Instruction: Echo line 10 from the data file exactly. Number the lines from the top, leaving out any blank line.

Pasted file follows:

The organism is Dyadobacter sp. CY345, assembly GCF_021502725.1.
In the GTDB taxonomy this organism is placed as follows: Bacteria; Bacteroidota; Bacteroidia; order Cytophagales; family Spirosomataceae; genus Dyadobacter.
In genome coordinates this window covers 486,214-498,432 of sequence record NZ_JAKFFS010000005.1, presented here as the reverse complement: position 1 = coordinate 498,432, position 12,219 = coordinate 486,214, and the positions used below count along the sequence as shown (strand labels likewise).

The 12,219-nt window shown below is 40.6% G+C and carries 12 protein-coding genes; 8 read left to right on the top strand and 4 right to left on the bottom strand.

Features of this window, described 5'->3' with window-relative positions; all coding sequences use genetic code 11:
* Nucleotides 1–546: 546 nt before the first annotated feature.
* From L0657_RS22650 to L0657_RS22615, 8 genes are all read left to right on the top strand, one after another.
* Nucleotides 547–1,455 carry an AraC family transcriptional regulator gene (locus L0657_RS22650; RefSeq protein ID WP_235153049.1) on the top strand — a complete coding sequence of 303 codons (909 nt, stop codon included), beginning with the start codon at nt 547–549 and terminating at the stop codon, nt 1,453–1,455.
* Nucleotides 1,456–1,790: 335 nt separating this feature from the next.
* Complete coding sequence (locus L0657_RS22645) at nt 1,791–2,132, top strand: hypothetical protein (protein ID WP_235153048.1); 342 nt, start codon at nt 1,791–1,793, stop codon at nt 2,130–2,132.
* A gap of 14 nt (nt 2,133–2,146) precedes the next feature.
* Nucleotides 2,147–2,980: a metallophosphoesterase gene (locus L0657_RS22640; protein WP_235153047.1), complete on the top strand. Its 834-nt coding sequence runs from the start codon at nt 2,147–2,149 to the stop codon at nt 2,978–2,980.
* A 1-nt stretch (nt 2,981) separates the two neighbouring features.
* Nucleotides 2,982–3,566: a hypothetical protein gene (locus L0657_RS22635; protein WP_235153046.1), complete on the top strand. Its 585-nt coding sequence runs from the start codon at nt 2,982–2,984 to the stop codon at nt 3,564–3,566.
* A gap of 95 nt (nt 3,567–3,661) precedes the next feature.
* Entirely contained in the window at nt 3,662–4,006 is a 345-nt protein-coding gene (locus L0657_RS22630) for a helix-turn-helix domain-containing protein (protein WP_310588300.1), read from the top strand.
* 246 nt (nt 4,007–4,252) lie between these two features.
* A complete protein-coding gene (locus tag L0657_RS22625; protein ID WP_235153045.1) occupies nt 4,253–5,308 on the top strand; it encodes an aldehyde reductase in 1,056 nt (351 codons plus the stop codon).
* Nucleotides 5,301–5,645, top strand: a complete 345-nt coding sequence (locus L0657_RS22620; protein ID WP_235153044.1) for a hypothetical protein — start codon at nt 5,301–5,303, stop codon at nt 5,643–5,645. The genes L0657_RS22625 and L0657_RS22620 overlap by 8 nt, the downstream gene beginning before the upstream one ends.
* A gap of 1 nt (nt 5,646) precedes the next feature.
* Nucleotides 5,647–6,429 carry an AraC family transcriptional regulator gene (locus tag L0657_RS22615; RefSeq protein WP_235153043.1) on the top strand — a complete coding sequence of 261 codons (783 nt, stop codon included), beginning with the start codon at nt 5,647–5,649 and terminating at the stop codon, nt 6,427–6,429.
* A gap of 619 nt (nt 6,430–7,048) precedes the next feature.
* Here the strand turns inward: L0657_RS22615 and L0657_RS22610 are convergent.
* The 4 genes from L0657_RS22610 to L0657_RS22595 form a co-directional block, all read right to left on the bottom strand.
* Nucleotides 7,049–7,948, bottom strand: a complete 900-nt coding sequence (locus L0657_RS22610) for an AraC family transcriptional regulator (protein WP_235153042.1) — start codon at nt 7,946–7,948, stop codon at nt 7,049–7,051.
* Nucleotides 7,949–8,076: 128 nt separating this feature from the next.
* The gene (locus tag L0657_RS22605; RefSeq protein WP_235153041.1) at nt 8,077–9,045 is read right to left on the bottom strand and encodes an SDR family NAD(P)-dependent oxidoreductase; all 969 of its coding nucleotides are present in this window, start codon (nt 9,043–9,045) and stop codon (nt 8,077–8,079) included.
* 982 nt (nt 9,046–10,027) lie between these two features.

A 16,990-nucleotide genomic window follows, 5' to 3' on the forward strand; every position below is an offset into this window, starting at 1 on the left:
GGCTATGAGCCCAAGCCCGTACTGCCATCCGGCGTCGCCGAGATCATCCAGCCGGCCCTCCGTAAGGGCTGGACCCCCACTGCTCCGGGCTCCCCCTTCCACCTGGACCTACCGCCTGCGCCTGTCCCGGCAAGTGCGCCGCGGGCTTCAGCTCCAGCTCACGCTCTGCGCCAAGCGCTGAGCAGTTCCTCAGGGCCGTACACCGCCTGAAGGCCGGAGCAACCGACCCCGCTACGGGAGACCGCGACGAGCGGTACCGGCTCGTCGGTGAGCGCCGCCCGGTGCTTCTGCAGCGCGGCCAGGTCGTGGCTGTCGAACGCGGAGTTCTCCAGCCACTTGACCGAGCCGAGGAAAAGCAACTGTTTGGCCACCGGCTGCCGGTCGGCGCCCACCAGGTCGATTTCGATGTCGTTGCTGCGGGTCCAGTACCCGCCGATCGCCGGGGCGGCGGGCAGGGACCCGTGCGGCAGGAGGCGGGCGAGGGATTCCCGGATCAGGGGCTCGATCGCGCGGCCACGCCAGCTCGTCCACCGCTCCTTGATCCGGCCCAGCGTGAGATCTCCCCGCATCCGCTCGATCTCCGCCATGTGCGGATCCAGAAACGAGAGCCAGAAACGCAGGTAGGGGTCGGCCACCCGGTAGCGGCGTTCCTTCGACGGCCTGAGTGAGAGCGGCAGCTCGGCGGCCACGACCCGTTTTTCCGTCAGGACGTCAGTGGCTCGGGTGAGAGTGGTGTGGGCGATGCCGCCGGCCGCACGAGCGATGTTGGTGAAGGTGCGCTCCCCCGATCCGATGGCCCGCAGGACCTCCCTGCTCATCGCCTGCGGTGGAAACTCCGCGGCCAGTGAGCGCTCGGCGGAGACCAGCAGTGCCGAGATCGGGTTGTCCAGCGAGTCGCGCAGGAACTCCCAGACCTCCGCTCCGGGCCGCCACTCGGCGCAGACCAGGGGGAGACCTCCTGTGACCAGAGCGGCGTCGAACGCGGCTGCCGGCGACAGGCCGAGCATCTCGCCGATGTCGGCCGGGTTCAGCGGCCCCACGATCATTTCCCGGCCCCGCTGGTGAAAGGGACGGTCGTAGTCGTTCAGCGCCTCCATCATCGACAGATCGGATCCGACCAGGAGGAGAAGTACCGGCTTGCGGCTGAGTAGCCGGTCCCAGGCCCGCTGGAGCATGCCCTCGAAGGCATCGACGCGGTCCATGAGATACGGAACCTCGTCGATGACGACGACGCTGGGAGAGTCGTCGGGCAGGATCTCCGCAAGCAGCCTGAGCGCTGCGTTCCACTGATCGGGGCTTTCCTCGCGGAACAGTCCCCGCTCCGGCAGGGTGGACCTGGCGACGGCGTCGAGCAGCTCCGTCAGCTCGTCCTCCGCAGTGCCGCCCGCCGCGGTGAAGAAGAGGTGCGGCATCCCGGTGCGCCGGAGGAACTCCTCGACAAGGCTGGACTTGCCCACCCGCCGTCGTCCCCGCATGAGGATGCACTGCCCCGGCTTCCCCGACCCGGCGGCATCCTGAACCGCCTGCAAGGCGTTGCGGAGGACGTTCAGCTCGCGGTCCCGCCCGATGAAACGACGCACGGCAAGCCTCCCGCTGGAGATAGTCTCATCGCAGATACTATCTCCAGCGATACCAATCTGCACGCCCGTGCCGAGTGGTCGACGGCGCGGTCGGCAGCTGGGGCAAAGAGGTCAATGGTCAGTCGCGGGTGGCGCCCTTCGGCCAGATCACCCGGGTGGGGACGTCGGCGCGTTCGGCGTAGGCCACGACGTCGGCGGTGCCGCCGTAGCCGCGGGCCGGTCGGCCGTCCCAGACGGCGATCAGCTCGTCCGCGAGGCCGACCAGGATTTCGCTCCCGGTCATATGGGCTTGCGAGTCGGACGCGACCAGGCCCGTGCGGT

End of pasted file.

* Complete coding sequence (locus L0657_RS22645) at nt 1,791–2,132, top strand: hypothetical protein (protein ID WP_235153048.1); 342 nt, start codon at nt 1,791–1,793, stop codon at nt 2,130–2,132.